European Banks Face Severe Handicap Recruiting in U.S., Asia

NEW YORK ( TheStreet) -- European banks may soon find it far more difficult to attract and retain talented U.S. executives, as new pay restrictions draw closer.

Under new rules being finalized by the European Banking Authority, top executives at European banks and money management companies will likely be required to limit bonuses to no more than 2 or 2.5 times their base salary, according to Alan Johnson, head of compensation consulting firm Johnson Associates.

"I don't think people are focused enough on what that's really going to mean," Johnson says.

Johnson believes the restrictions will impact all financial services companies more or less equally in Europe. Outside of Europe, however, in big banking centers such as New York and Hong Kong, European banks will find themselves at a severe disadvantage, Johnson argues.

Since Switzerland isn't part of the European Union, institutions like Credit Suisse ( CS)and UBS ( UBS), both of which have sizeable U.S. investment banking operations, won't be affected. The largest U.S. securities players that will take a hit will be Deutsche Bank ( DB)and Barclays ( BCS). Spokesmen from Deutsche Bank and Barclays declined to comment on the latest version of the proposal, which is expected to be announced this week, according to Reuters.

The latest proposal would affect financial sector employees with annual salaries above 500,000 euro, according to Reuters, which cited a report from consulting firm PwC.

The obvious way to address the issue is to raise base pay, and an Independent Compensation Review Panel created by Deutsche Bank recommended in a March 22 report that the German bank do just that. Like other institutions including U.S. competitors Goldman Sachs ( GS), Morgan Stanley ( MS) and Bank of America ( BAC), Deutsche Bank has already reduced bonuses as a percentage of overall compensation.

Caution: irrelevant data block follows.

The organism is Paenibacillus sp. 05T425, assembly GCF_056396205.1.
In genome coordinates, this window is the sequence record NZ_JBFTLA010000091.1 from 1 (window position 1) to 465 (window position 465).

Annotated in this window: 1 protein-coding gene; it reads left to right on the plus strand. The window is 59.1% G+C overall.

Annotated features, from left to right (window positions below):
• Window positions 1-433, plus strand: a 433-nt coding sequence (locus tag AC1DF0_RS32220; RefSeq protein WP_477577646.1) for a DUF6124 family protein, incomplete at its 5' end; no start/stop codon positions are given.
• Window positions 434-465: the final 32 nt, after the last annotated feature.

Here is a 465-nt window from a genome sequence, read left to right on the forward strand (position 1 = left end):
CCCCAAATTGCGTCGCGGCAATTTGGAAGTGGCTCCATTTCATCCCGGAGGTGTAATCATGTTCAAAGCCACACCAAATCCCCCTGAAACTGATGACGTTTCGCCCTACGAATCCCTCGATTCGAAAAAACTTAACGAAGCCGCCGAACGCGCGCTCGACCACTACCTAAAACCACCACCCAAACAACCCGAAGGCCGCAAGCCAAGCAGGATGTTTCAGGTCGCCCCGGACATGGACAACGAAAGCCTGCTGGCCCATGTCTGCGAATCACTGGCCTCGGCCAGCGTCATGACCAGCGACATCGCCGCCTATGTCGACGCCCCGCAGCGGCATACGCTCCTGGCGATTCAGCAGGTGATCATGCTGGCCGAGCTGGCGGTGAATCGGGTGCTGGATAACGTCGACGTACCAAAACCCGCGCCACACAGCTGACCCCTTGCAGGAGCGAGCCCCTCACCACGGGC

Still, increasing base pay raises the fixed costs financial companies face, Johnson notes. Such a move potentially makes institutions less attractive to shareholders.

Richard Staite, an analyst based in the U.K. who covers U.S. financial companies for Atlantic Equities, says the issue will put European banks at a disadvantage recruiting outside the U.S., though he thinks they can limit the damage by raising base pay.

As for whether the pay rules will drive away business in Europe, Staite isn't overly concerned for now.

"There's a lot of global banking activities run out of London and potentially some more of these could migrate overseas, but I don't think it's going to be an immediate impact," he says.

At the very least, the pay rules will provide a test of oft-repeated arguments made by financial companies looking to avoid stricter regulation. If the new rules don't make Europe noticeably less competitive, the argument for instituting similar rules in the U.S. may become stronger.

-- Written by Dan Freed in New York.

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